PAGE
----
• Even though she used the key man system as a judge, she would not use that system now.
  • The District Attorney is not in the position to dictate grand jury policy to the criminal court judges.

In the last legislative session, Senator Estes filed SB 834, which would keep the identity of grand jurors confidential. The Harris County District Attorney’s legislative liaison, Justin Wood, was in favor of the bill. So, in 2013, under the leadership of Mike Anderson, the Harris County District Attorney’s office took a position in favor of secret grand juries.

Senator Whitmire and Representative Dutton have filed bills to abolish the pick-a-pal system. In other words, with this legislation, Texas grand juries could only be selected through the jury pool. What will Devon Anderson do now? The no bill of Houston Police Department Officer Juventino Castro certainly magnifies the issue.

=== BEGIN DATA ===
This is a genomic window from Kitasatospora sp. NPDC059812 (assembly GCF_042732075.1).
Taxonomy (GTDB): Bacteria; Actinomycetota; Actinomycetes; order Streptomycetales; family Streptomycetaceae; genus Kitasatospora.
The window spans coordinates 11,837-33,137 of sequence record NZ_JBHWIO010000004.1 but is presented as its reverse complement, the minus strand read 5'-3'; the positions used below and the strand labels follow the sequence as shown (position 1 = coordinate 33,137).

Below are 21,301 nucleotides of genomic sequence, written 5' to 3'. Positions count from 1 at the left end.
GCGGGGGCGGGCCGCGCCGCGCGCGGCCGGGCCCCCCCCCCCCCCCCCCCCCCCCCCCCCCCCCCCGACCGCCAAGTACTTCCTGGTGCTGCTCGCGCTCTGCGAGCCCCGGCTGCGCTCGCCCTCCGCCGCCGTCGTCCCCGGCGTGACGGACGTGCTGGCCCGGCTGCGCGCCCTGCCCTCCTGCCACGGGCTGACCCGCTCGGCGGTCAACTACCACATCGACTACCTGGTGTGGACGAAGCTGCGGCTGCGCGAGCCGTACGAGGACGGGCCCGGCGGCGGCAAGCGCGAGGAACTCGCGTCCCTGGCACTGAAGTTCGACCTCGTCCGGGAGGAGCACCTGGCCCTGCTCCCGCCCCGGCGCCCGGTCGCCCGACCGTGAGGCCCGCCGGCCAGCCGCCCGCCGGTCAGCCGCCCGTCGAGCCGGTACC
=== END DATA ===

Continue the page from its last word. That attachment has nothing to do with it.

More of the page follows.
Log on to the Texas Legislature Online. Watch SB 135 and HB 282. Will the Houston Police Officers’ Union oppose this legislation? If so, why? Will the Harris County District Attorney’s office take a position?

While this legislation offers a sure fix, is it the correct answer? Does it get to the root of the problem? Does it let judges like Susan Brown off the hook? I am in favor of the abolition of pick-a-pal grand juries because the problem needs to be fixed immediately; but, I do not want to ignore the meaning behind this belief – there are judges who simply cannot be trusted. The only true solution to the problem of using a grand jury for an unlawful purpose is to identify this wrongdoing, educate the public, and get bad judges out of the courthouse.